July 2011
Connecting Generations

Care for the Troops

Every day, in airports across the nation, men and women in uniform are applauded for their military service. What a pleasant difference from my war. I was a combat aviator in Vietnam, and spent the final days of that conflict as a prisoner in Hanoi. When I returned to the States in 1973, I was accepted as a postulant from the Diocese of West Texas, attended the School of Theology at Sewanee, Tennessee, and have served the church as a priest since 1976 (and the USAF Reserves as a chaplain until 1999).

For the past 35 years I have made it a practice to include the names of parish family and friends who died in service in the prayers of the people, and have asked veterans to stand to be recognized on the Sunday closest to Veterans Day. While I have always had a personal ministry to military veterans, it was not until 2007 that I asked the Brotherhood of St. Andrew (http://www.brotherhoodofstandrew.org/province4.php?p4=Georgia) to engage in their own ministry to the men and women of our armed forces as well as to their families. The results have been most gratifying. The Brotherhood immediately began to reach out to combat veterans living in our area, discovering not only that there was a need, but also that few others were engaged in meeting that need.

Two other parishioners organized Care For The Troops (www.careforthetroops.org) to train faith communities to publicly welcome military members and veterans and to recognize the wide variety of spiritual, fiscal, social, psychological, and family concerns that are particularly heightened during times of deployment and family separation. Care For The Troops also trains local professional counselors throughout Georgia to recognize and treat the lingering effects of deployment, separation, combat, and death of friend and foe.Through their network of member congregations, they have developed a guide for establishing congregational ministries to and for military members, veterans and their families, along with a description of such ministries being conducted in the congregations. The guide is posted on the web site and can be accessed, adapted, and used by anyone with a desire to engage in similar ministry.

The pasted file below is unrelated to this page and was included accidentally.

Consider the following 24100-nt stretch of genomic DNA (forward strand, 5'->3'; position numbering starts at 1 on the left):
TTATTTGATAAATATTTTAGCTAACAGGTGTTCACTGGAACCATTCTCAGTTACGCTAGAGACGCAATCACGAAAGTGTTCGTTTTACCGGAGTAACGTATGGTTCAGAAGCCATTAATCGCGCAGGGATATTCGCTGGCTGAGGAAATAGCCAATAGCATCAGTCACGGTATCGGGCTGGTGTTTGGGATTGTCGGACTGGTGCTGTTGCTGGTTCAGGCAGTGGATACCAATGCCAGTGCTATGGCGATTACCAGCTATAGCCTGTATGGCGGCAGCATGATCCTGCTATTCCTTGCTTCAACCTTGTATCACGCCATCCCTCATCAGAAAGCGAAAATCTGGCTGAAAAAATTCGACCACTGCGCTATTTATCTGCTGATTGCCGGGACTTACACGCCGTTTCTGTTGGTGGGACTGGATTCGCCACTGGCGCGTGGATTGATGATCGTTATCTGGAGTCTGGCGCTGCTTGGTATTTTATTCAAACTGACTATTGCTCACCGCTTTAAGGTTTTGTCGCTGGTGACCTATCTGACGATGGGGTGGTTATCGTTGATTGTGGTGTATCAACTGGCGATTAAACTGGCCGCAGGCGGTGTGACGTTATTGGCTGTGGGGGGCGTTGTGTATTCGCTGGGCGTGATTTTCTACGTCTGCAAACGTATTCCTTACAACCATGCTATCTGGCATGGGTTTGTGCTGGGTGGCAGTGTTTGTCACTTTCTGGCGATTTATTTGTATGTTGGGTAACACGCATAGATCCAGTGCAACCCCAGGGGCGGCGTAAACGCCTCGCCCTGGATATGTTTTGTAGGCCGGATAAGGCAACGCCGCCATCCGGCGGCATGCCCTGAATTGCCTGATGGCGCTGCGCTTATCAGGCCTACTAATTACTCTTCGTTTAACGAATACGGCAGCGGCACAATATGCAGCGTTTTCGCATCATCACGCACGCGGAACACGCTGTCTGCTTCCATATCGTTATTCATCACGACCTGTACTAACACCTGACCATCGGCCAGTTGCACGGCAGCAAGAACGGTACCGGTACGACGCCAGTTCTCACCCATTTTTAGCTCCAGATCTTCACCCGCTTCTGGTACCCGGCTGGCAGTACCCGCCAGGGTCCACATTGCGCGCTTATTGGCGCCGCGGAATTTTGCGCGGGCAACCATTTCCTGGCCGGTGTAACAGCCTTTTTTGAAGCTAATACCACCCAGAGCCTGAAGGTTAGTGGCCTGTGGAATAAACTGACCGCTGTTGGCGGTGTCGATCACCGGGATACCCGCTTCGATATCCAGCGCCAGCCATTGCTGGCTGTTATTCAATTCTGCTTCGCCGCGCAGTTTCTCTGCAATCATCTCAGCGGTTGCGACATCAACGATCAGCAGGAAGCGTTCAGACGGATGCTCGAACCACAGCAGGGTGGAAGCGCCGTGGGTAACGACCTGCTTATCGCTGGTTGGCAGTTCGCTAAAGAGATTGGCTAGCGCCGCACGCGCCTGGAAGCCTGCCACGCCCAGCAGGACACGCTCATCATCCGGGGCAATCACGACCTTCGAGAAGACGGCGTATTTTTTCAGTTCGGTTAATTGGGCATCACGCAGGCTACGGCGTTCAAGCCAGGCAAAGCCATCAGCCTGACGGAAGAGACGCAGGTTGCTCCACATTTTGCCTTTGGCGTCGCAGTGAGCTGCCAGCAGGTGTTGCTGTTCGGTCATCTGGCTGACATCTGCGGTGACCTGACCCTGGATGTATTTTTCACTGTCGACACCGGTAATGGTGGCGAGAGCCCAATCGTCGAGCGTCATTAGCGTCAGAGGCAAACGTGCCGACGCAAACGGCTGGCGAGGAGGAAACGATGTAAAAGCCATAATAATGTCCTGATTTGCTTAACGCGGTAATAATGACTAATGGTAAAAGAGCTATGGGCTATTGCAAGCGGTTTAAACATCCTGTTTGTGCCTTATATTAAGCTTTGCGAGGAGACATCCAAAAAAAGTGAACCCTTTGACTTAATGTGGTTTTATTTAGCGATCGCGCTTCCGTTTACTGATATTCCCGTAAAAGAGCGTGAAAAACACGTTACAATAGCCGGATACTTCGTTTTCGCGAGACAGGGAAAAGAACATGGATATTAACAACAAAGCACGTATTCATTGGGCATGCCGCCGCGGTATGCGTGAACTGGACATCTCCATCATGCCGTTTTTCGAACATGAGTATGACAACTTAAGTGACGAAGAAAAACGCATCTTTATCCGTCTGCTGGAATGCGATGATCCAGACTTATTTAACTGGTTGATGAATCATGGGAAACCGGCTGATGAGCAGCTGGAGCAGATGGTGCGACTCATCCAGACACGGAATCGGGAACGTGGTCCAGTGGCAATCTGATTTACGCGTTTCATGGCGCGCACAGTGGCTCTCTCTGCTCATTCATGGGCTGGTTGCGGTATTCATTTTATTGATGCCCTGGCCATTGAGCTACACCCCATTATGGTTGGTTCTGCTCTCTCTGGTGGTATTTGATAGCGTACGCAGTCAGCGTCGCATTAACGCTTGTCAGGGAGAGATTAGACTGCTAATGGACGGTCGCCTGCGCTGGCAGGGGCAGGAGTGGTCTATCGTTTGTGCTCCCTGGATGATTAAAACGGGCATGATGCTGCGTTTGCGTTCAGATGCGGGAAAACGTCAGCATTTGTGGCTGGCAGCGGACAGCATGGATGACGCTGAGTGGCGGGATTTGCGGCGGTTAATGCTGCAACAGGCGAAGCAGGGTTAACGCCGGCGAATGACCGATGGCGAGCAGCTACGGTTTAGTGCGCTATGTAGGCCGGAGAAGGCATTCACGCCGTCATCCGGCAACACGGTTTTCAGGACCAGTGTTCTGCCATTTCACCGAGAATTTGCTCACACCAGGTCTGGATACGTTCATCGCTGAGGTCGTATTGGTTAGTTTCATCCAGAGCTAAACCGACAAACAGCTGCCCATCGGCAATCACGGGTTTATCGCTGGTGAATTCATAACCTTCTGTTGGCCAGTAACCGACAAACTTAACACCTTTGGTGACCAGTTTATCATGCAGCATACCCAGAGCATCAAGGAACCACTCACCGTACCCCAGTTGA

Our urgency for military ministry has grown as the war against terror has lingered. There are very few of our citizens in uniform – only about 1% – so they are very easy to be “missing in action” from the mission and ministry of the Church. Second, with the National Guard and Reserves as actively deployed into combat as their Active Component counterparts, they and their families face unique hardships. The Guard and Reserve member has to leave not only family and home behind, but also a civilian job that may not be there upon his or her return from deployment. As a result, they return to high family stress, loss of employment, alienation from peers, and social disorientation. These are all areas where faith communities have a certain level of care and expertise. The specific ministries begun in this parish grew out of our own spiritual life and have been designed to meet the needs of people in our own state.

Because I serve on advisory boards for both the Department of Defense and the Department of Veterans Affairs, I have been able to give considerable insight and guidance to the parish members who have a heart for this ministry. Some of that work can be very frustrating. For instance, wounded warriors with some level of traumatic brain injury may not be able to make good decisions, respond adequately to offers for help, or cooperate well with the people who are there to support them. Tremendous patience and Christian good will are definite assets.

While this ministry can be very difficult, it has also benefited the parish in a variety of positive ways. Other veterans, some estranged from the church for a number of years, have returned to worship and ministry. People who have come to believe that the Church cares little for the men and women committed to our mutual defense, have had to reevaluate that idea and are becoming part of our other ministries in the parish. As a result, the congregation has a renewed sense of its place and its leadership in the community and in the Diocese. In the last four years, the parish I serve has experienced a 30% growth in average Sunday attendance. I am confident that ministry to our veterans, service members and their families is part of that growth.

The Rev. Robert Certain is rector at St. Peter & St. Paul Episcopal Church in Marietta, Georgia. Author of Unchained Eagle: From Prisoner of War to Prisoner of Christ, he is the founder and president of the Unchained Eagle Memorial and Benevolent Society, Inc.


This article is part of the July 2011 Vestry Papers issue on Connecting Generations